You have a permission issue with your file system. Check the directory to make sure you have right to execute. And don't use -c.

You could try
$ gcc -Wall -I/usr/local/include -o /home/YOURUSERNAME/a.out GLS-mc-demo.c
$ /home/YOURUSERNAME/a.out

May be selinux causing the issue for the permission denied by setting ownership to that of the directory. Make sure you change the YOURUSERNAME to whatever username your using.
 
Last edited:
  • #7
I like Serena
Homework Helper
6,579
176
you have a permission issue with your file system.

Nope. That won't be it.
Obviously a.out could be written, otherwise gcc would have complained.
gcc itself sets the proper executable bits on a.out, so it will run.
However, what should be an object file, is written to the file a.out, but that cannot be executed, hence the permission error.
This was already remarked upon by AlephZero.
 
  • #8
SixNein
Gold Member
78
16
Nope. That won't be it.
Obviously a.out could be written, otherwise gcc would have complained.
gcc itself sets the proper executable bits on a.out, so it will run.
However, what should be an object file, is written to the file a.out, but that cannot be executed, hence the permission error.
This was already remarked upon by AlephZero.

Permission denied is a result of the file system, and it has nothing to do with GCC. Most likely, SElinux is setting the group to that of the directory.
 
  • #9
I like Serena
Homework Helper
6,579
176
Permission denied is a result of the file system, and it has nothing to do with GCC. Most likely, SElinux is setting the group to that of the directory.

Please try the command lines used yourself.
You'll see that you will get the same permission denied error.
 
  • #10
SixNein
Gold Member
78
16
Please try the command lines used yourself.
You'll see that you will get the same permission denied error.

[Maven@localhost ~]$ gcc -Wall -I/usr/local/include -o test test.c
[Maven@localhost ~]$ ./test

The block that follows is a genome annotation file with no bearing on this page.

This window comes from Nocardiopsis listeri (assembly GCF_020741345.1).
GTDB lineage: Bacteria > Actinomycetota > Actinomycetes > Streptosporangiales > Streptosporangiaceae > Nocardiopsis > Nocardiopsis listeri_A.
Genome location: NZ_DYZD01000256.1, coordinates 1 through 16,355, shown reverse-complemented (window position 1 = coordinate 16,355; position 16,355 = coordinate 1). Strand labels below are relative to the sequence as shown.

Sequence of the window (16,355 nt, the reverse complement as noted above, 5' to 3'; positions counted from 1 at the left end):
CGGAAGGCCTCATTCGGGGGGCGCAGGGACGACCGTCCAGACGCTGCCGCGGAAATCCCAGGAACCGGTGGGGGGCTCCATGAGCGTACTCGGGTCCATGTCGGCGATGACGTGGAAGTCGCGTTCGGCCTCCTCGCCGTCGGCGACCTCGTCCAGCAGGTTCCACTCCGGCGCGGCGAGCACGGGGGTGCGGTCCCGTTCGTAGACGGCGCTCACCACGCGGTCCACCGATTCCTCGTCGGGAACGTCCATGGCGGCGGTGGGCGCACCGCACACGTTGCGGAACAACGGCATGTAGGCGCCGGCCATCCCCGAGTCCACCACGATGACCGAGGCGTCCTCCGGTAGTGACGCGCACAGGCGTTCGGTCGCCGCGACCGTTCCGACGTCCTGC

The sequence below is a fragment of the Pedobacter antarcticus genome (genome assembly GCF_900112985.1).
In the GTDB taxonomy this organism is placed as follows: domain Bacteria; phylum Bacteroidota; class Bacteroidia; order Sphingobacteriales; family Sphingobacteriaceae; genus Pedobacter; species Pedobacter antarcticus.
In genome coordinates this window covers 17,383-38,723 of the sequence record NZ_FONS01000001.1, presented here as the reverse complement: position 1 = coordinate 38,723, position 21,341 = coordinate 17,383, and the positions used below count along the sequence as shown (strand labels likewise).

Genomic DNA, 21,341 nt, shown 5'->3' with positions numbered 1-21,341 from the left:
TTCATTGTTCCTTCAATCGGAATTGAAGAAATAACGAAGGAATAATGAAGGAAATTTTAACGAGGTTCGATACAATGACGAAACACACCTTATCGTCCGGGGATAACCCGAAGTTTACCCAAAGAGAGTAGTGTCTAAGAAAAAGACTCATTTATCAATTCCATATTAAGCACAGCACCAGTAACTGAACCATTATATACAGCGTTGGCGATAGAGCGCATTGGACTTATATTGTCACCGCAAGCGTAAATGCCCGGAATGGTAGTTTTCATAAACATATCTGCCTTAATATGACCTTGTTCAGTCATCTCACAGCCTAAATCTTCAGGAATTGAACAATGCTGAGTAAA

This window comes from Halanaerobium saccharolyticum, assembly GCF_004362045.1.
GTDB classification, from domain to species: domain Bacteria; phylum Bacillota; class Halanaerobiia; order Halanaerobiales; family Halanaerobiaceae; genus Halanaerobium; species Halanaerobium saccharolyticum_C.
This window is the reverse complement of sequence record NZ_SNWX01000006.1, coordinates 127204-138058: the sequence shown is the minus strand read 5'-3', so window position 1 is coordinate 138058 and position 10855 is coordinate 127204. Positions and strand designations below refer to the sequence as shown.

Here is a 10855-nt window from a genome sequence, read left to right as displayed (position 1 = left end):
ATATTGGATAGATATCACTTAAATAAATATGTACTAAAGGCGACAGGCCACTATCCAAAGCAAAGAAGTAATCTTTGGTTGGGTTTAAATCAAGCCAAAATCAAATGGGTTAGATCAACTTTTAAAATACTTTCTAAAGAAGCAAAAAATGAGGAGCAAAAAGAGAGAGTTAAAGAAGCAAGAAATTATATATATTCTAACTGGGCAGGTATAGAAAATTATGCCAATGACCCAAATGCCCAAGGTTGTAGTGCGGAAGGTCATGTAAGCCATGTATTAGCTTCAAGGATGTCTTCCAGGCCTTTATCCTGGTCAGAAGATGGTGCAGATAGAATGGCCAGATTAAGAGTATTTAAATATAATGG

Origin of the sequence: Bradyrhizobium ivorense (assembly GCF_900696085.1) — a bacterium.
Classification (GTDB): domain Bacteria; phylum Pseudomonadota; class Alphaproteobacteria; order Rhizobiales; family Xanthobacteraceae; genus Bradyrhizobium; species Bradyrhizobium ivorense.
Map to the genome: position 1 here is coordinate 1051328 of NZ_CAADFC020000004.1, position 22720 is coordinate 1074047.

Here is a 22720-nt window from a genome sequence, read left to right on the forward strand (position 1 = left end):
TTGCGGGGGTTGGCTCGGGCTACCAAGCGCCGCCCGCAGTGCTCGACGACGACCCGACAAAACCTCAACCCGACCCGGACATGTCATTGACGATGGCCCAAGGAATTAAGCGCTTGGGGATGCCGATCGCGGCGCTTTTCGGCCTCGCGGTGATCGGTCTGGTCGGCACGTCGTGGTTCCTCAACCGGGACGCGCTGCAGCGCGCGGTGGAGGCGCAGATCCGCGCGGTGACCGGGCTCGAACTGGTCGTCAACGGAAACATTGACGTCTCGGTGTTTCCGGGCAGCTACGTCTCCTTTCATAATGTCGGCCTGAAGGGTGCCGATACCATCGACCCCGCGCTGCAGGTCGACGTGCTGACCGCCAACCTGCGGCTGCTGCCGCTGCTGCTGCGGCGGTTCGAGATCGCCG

Watch me run
[Maven@localhost ~]$ gcc -Wall -I/usr/local/include -o a.out test.c
[Maven@localhost ~]$ ./a.out
Watch me run
[Maven@localhost ~]$

source:

#include <stdio.h>

int main()
{

printf("Watch me run\n");


return 0;
}


This was compiled an ran in my home directory.
 
  • #11
I like Serena
Homework Helper
6,579
176
Now try it with:

[Maven@localhost ~]$ gcc -Wall -I/usr/local/include -o a.out -c test.c
[Maven@localhost ~]$ ./a.out

Note the extra "-c".
(That is what quasar_4 did.)
 
  • #12
SixNein
Gold Member
78
16
may want to check permissions on the a.out

ls -al a.out

You should see something like this:

-rwxrwxr-x. 1 Maven Maven 4642 Aug 13 06:14 a.out

if you don't see an x, you can't execute the program.

you can set permissions with:

chmod 755 a.out

If you are compiling the program on removable storage, external hard drive, etc, you may need to remount the drive with the exec option included.
 
  • #13
I like Serena
Homework Helper
6,579
176
you can set permissions with:
$ chmod 755 a.out

If he does that, he'll get:
bash: ./a.out: cannot execute binary file
 
  • #14
SixNein
Gold Member
78
16
Now try it with:

[Maven@localhost ~]$ gcc -Wall -I/usr/local/include -o a.out -c test.c
[Maven@localhost ~]$ ./a.out

Note the extra "-c".
(That is what quasar_4 did.)

Ahhh he didn't copy and paste the line I wrote.
 
  • #15
SixNein
Gold Member
78
16
If he does that, he'll get:
bash: ./a.out: cannot execute binary file

There are some issues that can come up with permissions and especially on mounted drives with exec off. I figured it was something like that. I assumed he tried the line I gave him, but I guess not.
 
  • #16
I like Serena
Homework Helper
6,579
176
Ahhh he didn't copy and paste the line I wrote.

No he didn't. :smile:
 

Related Threads on Need help using GNU scientific library

  • Last Post
Replies
3
Views
3K
Replies
10
Views
4K
  • Last Post
Replies
22
Views
5K
Replies
9
Views
2K
Replies
1
Views
3K
Replies
7
Views
4K
  • Last Post
Replies
0
Views
460
  • Last Post
Replies
2
Views
3K
Top